George E. Moore famously argued, in his seminal work Principia Ethica, that 'good', a fundamental ethical concept (or property), is unanalysable and hence indefinable, and that every attempt at defining it in terms of some other concept (or property), be it natural or metaphysical, commits the so-called "naturalistic fallacy". On the other hand, Moore repeatedly emphasized the crucial role of a correct analysis of moral terms in moral reasoning. Without an account of what it means to say that something is intrinsically good, or that it ought to exist for its own sake, he said, we can never know what counts as evidence (or reason or argument) for or against ethical propositions, and thus whether to accept them or not.

Most contemporary moral philosophers share neither Moore's high expectations nor his scepticism with regard to the correct analysis of fundamental moral terms. The aim of the paper is twofold. Firstly, to critically assess, upon their reconstruction, Moore's reasons for the claim that 'good' is unanalysable and indefinable. And secondly, to determine, by drawing upon some recent, less ambitious accounts of the nature of analysis, the proper place of an analysis of moral terms in ethical theory.

In the course of rejecting Moore's scepticism, I briefly consider some recent proposals for the analyses of moral terms: Jackson's moral functionalism, Boyd's and Brink's metaphysical (sythetic) naturalism, Smith's ethical rationalism, and dispositional ethical realism. Leaving the issue of their accuracy aside, I conclude that none of them is vulnerable to the Moorean type of objections.

It is one thing to show that we can provide a plausible analysis of the meaning of moral words, or the nature of moral properties, or the content of moral concepts and judgments (and thereby prove Moore wrong), but quite another to show that it is worth pursuing. It would be naive to expect (as Moore probably did) a correct analysis of moral terms to help us discover the fundamental principles of ethical reasoning or even settle substantive moral disputes. In the concluding section, I therefore argue for a less ambitious thesis: in order to make sense of, and explain, certain features of our common sensical view of morality (as embedded in moral discourse, feelings and agency), a correct analysis of moral terms, facts and judgments, is indispensable. There is, in such an analysis, enough potential for explanation, as Smith's analysis of moral rightness in terms of hypothetical action-desires clearly shows, as long as one is willing to give up a reconstructive account of analysis of moral terms, and adopt a revisionary one instead.


Mark Lance, Georgetown University, USA
The Word Made Flesh: toward a neo-Sellarsian view of concepts and their analysis

A "left-wing neo-Sellarsian" about concepts maintains three things:

1. (Following Lance and O'leary-Hawthorne) Meaning claims are normative claims and not descriptions of anything at all.To say what a word means is to say how it ought to be used, what rules ought to be followed in making use of it within the game of giving and asking for reasons.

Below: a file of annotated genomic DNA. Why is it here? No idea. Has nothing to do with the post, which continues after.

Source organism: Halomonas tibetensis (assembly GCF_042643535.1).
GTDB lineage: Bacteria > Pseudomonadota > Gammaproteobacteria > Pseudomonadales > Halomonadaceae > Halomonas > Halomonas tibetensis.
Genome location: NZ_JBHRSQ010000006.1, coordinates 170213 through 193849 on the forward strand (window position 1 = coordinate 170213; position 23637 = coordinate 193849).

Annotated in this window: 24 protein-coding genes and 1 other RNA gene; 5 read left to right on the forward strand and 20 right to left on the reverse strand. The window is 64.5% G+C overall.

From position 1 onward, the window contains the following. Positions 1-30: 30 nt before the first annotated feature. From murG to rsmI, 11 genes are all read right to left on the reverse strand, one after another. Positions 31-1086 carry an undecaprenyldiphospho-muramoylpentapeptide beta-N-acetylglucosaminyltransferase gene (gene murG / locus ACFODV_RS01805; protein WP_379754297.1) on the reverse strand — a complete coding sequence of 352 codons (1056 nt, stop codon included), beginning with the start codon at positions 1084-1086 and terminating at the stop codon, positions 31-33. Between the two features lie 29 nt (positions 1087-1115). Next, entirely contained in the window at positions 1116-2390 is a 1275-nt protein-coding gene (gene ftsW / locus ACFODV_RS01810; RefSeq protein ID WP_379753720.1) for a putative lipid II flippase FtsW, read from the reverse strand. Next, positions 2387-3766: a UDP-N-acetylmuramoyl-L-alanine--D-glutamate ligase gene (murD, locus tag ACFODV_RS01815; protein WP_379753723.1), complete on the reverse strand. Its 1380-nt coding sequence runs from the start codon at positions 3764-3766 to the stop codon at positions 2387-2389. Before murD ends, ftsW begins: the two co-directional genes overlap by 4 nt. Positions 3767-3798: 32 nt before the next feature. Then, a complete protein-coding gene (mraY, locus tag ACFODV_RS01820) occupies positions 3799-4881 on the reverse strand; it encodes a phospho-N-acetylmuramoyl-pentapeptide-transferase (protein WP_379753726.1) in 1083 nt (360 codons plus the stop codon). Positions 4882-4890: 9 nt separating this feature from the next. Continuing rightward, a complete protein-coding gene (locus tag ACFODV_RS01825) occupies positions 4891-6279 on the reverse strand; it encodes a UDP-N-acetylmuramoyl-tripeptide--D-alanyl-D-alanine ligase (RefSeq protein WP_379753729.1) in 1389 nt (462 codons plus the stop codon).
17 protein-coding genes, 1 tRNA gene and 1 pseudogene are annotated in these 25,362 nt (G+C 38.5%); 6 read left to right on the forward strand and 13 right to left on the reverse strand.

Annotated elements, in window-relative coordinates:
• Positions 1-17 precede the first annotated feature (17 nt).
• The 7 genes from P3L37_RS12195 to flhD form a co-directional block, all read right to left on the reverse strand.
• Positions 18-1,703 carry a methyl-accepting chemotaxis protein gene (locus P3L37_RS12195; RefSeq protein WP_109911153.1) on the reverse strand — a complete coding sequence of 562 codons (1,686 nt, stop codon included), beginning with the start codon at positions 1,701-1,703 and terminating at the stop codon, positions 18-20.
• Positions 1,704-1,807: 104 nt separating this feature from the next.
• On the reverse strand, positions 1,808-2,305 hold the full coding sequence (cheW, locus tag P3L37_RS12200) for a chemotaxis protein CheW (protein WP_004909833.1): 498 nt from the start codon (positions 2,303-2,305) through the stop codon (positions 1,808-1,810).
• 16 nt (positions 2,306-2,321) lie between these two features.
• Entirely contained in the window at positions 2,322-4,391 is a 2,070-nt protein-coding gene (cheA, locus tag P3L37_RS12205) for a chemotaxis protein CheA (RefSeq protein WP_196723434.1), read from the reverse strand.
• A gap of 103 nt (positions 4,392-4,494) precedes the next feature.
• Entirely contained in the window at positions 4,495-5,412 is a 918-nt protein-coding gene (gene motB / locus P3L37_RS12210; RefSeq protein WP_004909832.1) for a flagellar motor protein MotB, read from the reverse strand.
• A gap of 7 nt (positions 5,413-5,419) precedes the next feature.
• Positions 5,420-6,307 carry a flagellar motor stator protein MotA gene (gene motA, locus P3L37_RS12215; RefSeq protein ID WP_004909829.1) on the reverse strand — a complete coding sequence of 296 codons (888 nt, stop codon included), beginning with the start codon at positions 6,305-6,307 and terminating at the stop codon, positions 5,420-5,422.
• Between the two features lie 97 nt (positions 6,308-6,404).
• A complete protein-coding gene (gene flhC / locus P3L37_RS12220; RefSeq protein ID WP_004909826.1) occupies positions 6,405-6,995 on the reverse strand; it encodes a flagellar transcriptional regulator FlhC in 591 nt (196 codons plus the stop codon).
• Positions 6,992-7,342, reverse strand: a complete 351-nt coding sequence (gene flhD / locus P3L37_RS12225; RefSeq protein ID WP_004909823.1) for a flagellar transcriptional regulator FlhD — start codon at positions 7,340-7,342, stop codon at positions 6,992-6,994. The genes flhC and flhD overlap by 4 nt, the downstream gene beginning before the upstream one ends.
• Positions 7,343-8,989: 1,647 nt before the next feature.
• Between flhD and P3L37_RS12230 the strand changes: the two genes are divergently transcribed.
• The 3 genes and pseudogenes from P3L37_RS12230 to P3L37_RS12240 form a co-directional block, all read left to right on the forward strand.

2. (Following Sellars) Concepts are rule governed in the sense that "a rule is an embodied generalization which to speak loosely but suggestively, tends to make itself true.Better, it tends to inhibit the occurrence of such events as would falsify it."That is, part of the explanation of particular linguistic behavior must be that this behavior tends to conform to rules definitive of the concepts expressed.

3. (Following Heidegger, Dreyfuss, and Brandom) Understanding is fundamentally practical involved skill. In the usual case, we know how to do something without any awareness of rules for doing it at all, whether implicit or explicit.Further, even explicit knowledge of a rule or other assertion is to be understood as a skillful knowing one's way around the game of giving and asking for reasons which is itself not a matter of following rules.

There are tensions among these three claims.It is the goal of this paper to resolve them.Doing so exhibits some of the power of the neo-Sellarsian approach to conceptual understanding, and recasts the purpose of philosophical analysis of concepts.

Kirk Ludwig, University of Florida, USA
A conservative modal semantics with applications to de re necessities and arguments for coincident entities

In this paper, I sketch an approach to giving a semantics for languages containing modal operators which is ontologically and epistemically conservative in the following sense.  First, it introduces no abstract entities itself in the machinery required to give the recursive semantics, no possible worlds, or states of affairs, no possible entities, or anything else as finely individuated as intensions.   Second, it exhibits all truths about what's necessary and possible as conceptual truths, our knowledge of which rests on our grasp of the concepts used to express them.  Our knowledge of conceptual truths in turn is grounded in our capacities for thinking thoughts involving those concepts.  The semantics accommodates both de dicto and de re modal claims, including claims in which a quantifier taking wide scope over a modal operator controls a variable inside the scope of that modal operator.  I will develop the account for a fragment of a mathematical language with an eye to a certain interesting application of the account to some questions in metaphysics, namely, how we can make sense of de re necessities which are grounded in  cnceptual truths.  I will also apply the account to another problem in metaphysics, namely, the appeal to the assumption that there are objects which differ only in their modal properties to establish the existence of wholly coincident yet distinct objects, such as a lump of clay and a statue which come into and go out of existence at the same time.  If the account presented here is correct, we can make sense of essentialist intuitions and true de re modal claims without admitting the existence of modal properties, which undercuts this familiar argument for wholly coincident distinct objects.


Olga Markic , University of Ljubljana, Slovenia
Emergent Properties and Downward Causation